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Jessica M. Risley
University of British Columbia
Proteins with attached sugars can be used to treat illnesses. It is important to study the sugar component of the protein because the sugars are often complex and can cause negative immune system reactions. Glycans are the complex branched oligosaccharides which are covalently linked to protein molecules. Characterization of the glycan component of glycoproteins is challenging due to microheterogeneity, but necessary as glycans can cause negative immune system reactions.
Erythropoietin is a glycoprotein hormone that stimulates the production of red blood cells and is used as a therapy for anemic patients. However, erythropoietin is also used as a doping agent in sports to boost performance by increasing the oxygen-carrying capacity of blood. Techniques for studying the glycans of erythropoietin and for differentiating between endogenous and exogenous erythropoietin are of interest in the scientific community. Tools called capillary electrophoresis and mass spectrometry have been used to study erythropoietin and the attached sugars to better develop the techniques used to study proteins and any attached sugars.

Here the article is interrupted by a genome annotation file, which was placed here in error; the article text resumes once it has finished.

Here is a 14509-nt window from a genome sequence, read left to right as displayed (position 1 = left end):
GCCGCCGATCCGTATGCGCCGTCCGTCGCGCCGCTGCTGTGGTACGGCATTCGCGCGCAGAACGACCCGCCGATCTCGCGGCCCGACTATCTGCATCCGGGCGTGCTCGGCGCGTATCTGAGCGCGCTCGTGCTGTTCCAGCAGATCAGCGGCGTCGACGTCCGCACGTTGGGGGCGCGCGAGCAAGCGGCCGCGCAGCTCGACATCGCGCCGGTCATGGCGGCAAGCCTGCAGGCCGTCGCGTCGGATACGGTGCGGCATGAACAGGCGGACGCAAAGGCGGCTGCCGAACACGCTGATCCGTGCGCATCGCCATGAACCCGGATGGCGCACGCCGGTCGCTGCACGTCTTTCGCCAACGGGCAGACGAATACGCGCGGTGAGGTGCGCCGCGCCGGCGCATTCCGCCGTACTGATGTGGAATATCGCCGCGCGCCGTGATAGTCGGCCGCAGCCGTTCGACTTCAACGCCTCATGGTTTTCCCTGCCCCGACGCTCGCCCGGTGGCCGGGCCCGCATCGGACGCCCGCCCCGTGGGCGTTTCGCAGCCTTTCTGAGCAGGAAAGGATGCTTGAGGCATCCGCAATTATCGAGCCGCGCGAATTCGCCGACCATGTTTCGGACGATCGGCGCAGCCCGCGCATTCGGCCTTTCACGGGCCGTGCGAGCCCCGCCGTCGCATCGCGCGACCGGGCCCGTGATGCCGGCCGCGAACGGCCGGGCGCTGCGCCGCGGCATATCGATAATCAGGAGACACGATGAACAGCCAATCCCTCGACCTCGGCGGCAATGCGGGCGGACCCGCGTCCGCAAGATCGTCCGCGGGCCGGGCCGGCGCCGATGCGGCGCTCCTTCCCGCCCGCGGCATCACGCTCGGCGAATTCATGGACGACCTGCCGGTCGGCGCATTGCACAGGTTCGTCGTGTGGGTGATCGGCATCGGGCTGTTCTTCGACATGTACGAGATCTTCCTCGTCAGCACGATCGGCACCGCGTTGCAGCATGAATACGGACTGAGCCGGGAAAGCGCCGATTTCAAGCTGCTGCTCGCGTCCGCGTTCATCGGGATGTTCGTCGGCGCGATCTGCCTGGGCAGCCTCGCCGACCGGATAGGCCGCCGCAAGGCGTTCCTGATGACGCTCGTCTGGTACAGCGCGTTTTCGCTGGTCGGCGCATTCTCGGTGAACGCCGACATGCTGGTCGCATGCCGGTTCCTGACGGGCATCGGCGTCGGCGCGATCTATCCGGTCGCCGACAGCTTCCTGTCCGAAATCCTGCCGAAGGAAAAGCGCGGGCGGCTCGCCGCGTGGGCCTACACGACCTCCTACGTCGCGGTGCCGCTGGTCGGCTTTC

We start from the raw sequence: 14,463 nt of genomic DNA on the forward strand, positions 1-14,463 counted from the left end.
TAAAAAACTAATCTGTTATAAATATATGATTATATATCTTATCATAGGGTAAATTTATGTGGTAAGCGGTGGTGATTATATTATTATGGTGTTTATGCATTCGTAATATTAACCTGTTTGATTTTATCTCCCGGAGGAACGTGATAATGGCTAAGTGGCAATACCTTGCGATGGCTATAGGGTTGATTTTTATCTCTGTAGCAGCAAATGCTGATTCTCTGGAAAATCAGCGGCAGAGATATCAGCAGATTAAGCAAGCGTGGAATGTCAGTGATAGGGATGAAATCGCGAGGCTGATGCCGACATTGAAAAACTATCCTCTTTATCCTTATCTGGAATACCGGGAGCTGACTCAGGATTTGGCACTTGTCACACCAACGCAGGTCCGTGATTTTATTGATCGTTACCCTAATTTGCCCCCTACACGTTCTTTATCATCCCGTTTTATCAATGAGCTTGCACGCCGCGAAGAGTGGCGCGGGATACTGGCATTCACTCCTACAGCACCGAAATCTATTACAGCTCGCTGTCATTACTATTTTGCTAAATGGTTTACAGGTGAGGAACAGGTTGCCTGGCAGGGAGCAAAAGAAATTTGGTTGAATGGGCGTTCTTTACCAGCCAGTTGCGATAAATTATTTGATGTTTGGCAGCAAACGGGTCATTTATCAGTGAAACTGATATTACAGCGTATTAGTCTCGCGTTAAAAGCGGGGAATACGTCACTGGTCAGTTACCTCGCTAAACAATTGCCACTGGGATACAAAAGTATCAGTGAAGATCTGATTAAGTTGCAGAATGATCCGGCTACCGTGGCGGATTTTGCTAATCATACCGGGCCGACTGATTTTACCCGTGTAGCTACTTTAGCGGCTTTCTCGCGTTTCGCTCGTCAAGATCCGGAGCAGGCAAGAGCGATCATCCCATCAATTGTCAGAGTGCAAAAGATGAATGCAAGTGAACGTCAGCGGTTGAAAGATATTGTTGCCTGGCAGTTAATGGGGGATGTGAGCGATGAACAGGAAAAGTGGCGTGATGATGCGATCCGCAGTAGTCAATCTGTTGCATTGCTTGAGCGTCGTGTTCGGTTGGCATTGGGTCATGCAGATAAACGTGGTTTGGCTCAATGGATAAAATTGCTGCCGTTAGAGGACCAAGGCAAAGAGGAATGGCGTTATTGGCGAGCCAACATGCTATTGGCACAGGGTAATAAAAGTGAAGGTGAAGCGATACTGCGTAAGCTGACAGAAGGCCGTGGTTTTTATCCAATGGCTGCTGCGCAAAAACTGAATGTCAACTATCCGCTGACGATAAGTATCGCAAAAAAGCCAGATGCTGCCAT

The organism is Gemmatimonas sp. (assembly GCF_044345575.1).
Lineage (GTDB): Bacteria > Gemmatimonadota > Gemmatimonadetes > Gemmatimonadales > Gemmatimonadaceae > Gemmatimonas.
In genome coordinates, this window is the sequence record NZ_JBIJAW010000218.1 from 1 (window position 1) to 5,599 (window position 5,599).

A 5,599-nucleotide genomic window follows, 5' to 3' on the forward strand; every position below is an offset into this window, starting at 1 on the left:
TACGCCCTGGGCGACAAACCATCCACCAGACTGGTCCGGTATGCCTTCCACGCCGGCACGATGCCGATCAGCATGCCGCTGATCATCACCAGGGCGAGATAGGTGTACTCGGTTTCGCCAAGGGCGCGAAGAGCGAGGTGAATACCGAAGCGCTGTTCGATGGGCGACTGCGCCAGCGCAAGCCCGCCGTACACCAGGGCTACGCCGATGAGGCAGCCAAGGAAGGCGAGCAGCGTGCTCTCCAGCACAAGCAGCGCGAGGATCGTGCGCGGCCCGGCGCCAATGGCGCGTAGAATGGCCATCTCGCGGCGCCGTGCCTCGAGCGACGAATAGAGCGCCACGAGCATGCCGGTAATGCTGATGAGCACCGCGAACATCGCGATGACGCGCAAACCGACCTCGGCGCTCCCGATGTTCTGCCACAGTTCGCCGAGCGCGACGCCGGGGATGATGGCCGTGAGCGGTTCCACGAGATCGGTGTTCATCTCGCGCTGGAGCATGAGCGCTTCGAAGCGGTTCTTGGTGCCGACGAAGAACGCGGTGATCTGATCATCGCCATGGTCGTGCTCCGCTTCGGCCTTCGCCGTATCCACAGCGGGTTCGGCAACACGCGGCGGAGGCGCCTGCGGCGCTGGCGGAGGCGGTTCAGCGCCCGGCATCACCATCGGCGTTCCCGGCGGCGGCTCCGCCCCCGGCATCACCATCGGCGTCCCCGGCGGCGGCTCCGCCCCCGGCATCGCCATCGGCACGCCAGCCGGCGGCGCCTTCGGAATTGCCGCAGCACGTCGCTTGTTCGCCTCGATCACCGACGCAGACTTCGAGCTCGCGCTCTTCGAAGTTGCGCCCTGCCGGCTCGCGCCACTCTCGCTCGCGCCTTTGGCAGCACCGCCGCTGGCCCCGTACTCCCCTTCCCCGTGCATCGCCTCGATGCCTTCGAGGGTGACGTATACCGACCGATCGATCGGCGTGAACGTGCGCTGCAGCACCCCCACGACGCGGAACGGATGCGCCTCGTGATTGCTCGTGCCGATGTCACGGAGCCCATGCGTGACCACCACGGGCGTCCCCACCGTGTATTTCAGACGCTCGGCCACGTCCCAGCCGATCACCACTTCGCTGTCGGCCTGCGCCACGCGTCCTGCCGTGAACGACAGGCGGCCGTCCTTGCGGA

Composed of different monosaccharide units of varying atomic composition and stereochemistry, glycan structures differ from one another in their monosaccharide composition, sequence, and in the many ways by which the sequence of monosaccharides are linked together. The range of variations naturally found within glycans gives rise to microheterogeneity within an isolated sample of a glycosylated polypeptide, or “glycoprotein”. This dissertation presents and discusses the experimental and simulated data for the analysis of erythropoietin using capillary electrophoresis and mass spectrometry.
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